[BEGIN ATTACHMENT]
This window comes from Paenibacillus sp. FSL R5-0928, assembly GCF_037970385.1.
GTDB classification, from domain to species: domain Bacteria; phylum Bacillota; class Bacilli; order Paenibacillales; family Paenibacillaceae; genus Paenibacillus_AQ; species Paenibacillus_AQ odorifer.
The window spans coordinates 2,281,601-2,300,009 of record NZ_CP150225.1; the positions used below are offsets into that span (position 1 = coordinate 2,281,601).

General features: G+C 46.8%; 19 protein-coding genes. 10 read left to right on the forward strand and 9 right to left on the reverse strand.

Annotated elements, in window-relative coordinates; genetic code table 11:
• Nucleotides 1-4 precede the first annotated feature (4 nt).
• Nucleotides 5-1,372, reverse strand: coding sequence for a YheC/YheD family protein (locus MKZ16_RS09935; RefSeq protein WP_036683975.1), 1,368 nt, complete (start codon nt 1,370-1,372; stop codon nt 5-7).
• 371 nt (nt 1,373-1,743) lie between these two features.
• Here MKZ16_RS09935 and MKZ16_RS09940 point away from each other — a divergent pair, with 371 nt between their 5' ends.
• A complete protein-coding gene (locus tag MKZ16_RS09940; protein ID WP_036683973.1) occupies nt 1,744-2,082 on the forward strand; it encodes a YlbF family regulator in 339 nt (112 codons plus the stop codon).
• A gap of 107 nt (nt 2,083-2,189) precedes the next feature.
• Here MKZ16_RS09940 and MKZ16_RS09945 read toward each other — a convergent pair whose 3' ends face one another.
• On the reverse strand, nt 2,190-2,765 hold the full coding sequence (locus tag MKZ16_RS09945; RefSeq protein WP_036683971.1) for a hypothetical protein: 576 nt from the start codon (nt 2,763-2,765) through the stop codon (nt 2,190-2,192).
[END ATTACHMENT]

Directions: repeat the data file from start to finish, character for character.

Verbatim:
This window comes from Paenibacillus sp. FSL R5-0928, assembly GCF_037970385.1.
GTDB classification, from domain to species: domain Bacteria; phylum Bacillota; class Bacilli; order Paenibacillales; family Paenibacillaceae; genus Paenibacillus_AQ; species Paenibacillus_AQ odorifer.
The window spans coordinates 2,281,601-2,300,009 of record NZ_CP150225.1; the positions used below are offsets into that span (position 1 = coordinate 2,281,601).

General features: G+C 46.8%; 19 protein-coding genes. 10 read left to right on the forward strand and 9 right to left on the reverse strand.

Annotated elements, in window-relative coordinates; genetic code table 11:
• Nucleotides 1-4 precede the first annotated feature (4 nt).
• Nucleotides 5-1,372, reverse strand: coding sequence for a YheC/YheD family protein (locus MKZ16_RS09935; RefSeq protein WP_036683975.1), 1,368 nt, complete (start codon nt 1,370-1,372; stop codon nt 5-7).
• 371 nt (nt 1,373-1,743) lie between these two features.
• Here MKZ16_RS09935 and MKZ16_RS09940 point away from each other — a divergent pair, with 371 nt between their 5' ends.
• A complete protein-coding gene (locus tag MKZ16_RS09940; protein ID WP_036683973.1) occupies nt 1,744-2,082 on the forward strand; it encodes a YlbF family regulator in 339 nt (112 codons plus the stop codon).
• A gap of 107 nt (nt 2,083-2,189) precedes the next feature.
• Here MKZ16_RS09940 and MKZ16_RS09945 read toward each other — a convergent pair whose 3' ends face one another.
• On the reverse strand, nt 2,190-2,765 hold the full coding sequence (locus tag MKZ16_RS09945; RefSeq protein WP_036683971.1) for a hypothetical protein: 576 nt from the start codon (nt 2,763-2,765) through the stop codon (nt 2,190-2,192).